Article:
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W1155a A long eared hedgehog ring bezel? A centipede? Or a gazelle?


W1155a is a faience ring bezel (the decorative piece of the ring), which resides in the Egypt Centre. It seems to have come from the British Museum in 1978 with a box of ring bezels from Amarna, one of which includes a bezel of a lute player (Bosse-Griffiths 1980). It probably shows a gazelle.

It bears a strong resemblance to that published in Frankfort and Pendelbury (1933, 115, pl. XLIX I.D.II), and indeed its unusual character makes it probable that this is the very bezel. Such a bezel is listed as coming from the ‘Coronation Hall’ (‘Smenkare Hall’) to the south west of the Great Palace of the Central City (City of Akhenaten III, 85).

But, what is it? It was originally catalogued as a centipede. The resemblence to a centipede may be seen if the artefact is held upside down. However, this way round it looks more like a hedgehog with four legs and two long ears. The length of the legs is similar to that depicted on some amulets (e.g. Andrews 1994, fig. 54).

No other hedgehog bezels are listed in either Pendlebury (1933) or Frankfort and Pendlebury (1951). It is unlikely to have been excavated prior to 1926 as it is listed as ‘a new type’ in Frankfort and Pendelbury (1933, 115).  Stevens (2006, 59) briefly discusses a hedgehog scaraboid published by Petrie (1894, pl. XV.152) from Amarna.

The most extensive published study of the hedgehog in ancient Egypt is that by von Droste zu Hülshoff, V (1980). The hedgehog appears in Old Kingdom tomb reliefs in desert scenes, as heads on solar barques, as offerings and there are also clay vessels in hedgehog shape. From the Middle Kingdom the hedgehog features on scaraboid amulets and later in the famous aryballoi which feature in many Egyptian collections and seem to have been exported throughout the Mediterranean World (see Webb 1975 for a full treatment of these items). It has a solar significance (shown by appearance on solar barques), and is protective as it attacks ‘bad’ animals such as snakes. Its ability to survive the desert also lends it protective qualities. Hedgehog is included in recipes in New Kingdom P. Ebers and other medical documents and the hedgehog is a symbol for the goddess Iusaâs/ Âbâs of the Bahariya Oasis. Hedgehogs may have been used as offerings in the season of peret as a symbol of resurrection, or as a means of protecting the sun god.

Finally, Aufrère and Erroux-Morfin (2001) outline a suggestion that the hedgehog aryballs of the Late Period (most are of 26th Dynasty and many seem to have been traded from Naukratis) may have contained extracts of hedgehog spines and other body parts, which were used as a remedy against hair-loss. Such remedies not only occur in ancient Egyptian texts but also in various oriental recipes of the present day.

However, looked at another way, the object may in fact be a badly executed gazelle and the ‘spines’ of the hedgehog actually a palm branch representing rnp, meaning to be youthful, invoking newness and vigour. As Strandberg (2009, 158-159) states, the gazelle is a feminine solar-daughter symbol,  as well as a symbol of rejuvenation. Gazelles are shown in association with the royal princesses at Amarna, possibly as pets. They are possibly shown on the wall of the tomb of Meryre II (Davies 1905, 39, pl. XXXVII; Strandberg 2009, 30). Gazelle ring bezels are common at Amarna (we have one in the Egypt Centre) and some appear with the rnp branch (e.g. Stevens 2006, 58, fig. II.2.27).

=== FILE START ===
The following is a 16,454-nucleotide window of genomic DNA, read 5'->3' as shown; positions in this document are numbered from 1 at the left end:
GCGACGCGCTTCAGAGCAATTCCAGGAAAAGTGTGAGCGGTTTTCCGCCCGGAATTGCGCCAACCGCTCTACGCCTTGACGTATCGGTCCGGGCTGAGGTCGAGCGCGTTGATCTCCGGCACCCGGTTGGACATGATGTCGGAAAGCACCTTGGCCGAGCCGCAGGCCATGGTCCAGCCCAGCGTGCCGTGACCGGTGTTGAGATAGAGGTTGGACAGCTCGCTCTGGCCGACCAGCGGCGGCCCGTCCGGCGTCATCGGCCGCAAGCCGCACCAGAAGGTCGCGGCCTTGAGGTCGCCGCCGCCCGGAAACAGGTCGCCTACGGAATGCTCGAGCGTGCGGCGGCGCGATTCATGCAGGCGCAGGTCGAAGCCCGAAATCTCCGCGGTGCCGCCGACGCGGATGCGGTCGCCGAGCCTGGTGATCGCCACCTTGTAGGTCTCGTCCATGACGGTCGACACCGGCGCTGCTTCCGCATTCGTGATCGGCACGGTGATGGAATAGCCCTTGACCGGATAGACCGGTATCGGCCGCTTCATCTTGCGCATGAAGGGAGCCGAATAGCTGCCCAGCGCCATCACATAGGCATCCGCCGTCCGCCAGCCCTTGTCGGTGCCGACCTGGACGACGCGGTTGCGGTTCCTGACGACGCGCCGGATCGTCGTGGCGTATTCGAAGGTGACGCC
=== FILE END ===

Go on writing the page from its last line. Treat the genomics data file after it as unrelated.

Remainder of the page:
Andrews, C. 1994. Amulets of Ancient Egypt. London: British Museum Press.

Aufrère, S.H. and Erroux-Morfin, M. 2001. Au sujet du hérisson. Aryballes et preparations magiques à base d’extraits tires de cet animal. In Aufrère, S.H. ed. Encyclopédie religieuse de l’Univers végétal Croyances phytoreligieuses de l’Égypte ancienne II, 521-533.

Bosse-Griffiths, K. 1980. Two Lute-players of the Amarna era. Journal of Egyptian Archaeology  66, 70-82.

 Davies, N. de G.  2005. The Rock cut tombs of El Amarna II. The tombs of Panehesy and Meryra. London: EEF.

von Droste zu Hülshoff, V. 1980. Der Igel im alten Ägypten. Hildesheimer Ägyptologische Beiträge 11. Hildesheim: Gernstenberger.

Frankfort, H. and Pendlebury, J.D.S. 1933. The City of Akhenaten Part II. The North suburbs and desert Altars. The excavations at Tell el-Amarna during the seasons 1926-1932. London: Egypt Exploration Society.

Pendlebury, J.D.S. 1951. The City of Akhenaten Part III, Volume I Text. The Central City and The Official Quarters. The excavations at Tell el-Amarna during the seasons 1926-1927 and 1931-1936. London: Egypt Exploration Society.

Petrie, W.M.F. 1894. Tell el Amarna, Warminster.

Stevens, A. 2006. Private Religion at Amarna. The Material Evidence. BAR International Series 1587. Oxford: Archeopress.

Strandberg, Å 2009. The Gazelle in Ancient Egyptian Art: Image and Meaning. Uppsala: Uppsala University. 

Webb, V. 1978. Archaic Greek faience: miniature scent bottles and related objects from East Greece, 650-500 B.C. Warminster, England: Aris and Phillips.

Other objects from Amarna in the Egypt Centre